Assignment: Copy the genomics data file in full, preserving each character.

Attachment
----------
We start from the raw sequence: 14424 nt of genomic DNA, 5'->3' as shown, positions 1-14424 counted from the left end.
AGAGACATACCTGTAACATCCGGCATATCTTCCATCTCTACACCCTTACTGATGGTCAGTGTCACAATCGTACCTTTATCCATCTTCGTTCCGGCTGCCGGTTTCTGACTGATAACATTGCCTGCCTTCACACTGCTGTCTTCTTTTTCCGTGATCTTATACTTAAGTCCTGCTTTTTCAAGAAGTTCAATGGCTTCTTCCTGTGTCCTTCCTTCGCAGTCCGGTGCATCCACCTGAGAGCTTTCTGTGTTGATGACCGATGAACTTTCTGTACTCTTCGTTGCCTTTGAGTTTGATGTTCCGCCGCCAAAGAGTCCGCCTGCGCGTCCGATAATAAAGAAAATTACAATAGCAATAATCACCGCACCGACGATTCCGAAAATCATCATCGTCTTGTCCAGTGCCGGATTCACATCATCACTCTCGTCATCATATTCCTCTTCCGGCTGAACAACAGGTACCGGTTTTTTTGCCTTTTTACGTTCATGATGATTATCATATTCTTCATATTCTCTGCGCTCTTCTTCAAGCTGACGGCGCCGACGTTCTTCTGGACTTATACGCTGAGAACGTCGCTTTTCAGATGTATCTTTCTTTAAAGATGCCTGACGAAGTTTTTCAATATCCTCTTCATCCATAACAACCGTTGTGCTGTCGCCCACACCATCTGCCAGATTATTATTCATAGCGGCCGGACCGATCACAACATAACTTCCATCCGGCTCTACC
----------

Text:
We start from the raw sequence: 14424 nt of genomic DNA, 5'->3' as shown, positions 1-14424 counted from the left end.
AGAGACATACCTGTAACATCCGGCATATCTTCCATCTCTACACCCTTACTGATGGTCAGTGTCACAATCGTACCTTTATCCATCTTCGTTCCGGCTGCCGGTTTCTGACTGATAACATTGCCTGCCTTCACACTGCTGTCTTCTTTTTCCGTGATCTTATACTTAAGTCCTGCTTTTTCAAGAAGTTCAATGGCTTCTTCCTGTGTCCTTCCTTCGCAGTCCGGTGCATCCACCTGAGAGCTTTCTGTGTTGATGACCGATGAACTTTCTGTACTCTTCGTTGCCTTTGAGTTTGATGTTCCGCCGCCAAAGAGTCCGCCTGCGCGTCCGATAATAAAGAAAATTACAATAGCAATAATCACCGCACCGACGATTCCGAAAATCATCATCGTCTTGTCCAGTGCCGGATTCACATCATCACTCTCGTCATCATATTCCTCTTCCGGCTGAACAACAGGTACCGGTTTTTTTGCCTTTTTACGTTCATGATGATTATCATATTCTTCATATTCTCTGCGCTCTTCTTCAAGCTGACGGCGCCGACGTTCTTCTGGACTTATACGCTGAGAACGTCGCTTTTCAGATGTATCTTTCTTTAAAGATGCCTGACGAAGTTTTTCAATATCCTCTTCATCCATAACAACCGTTGTGCTGTCGCCCACACCATCTGCCAGATTATTATTCATAGCGGCCGGACCGATCACAACATAACTTCCATCCGGCTCTACC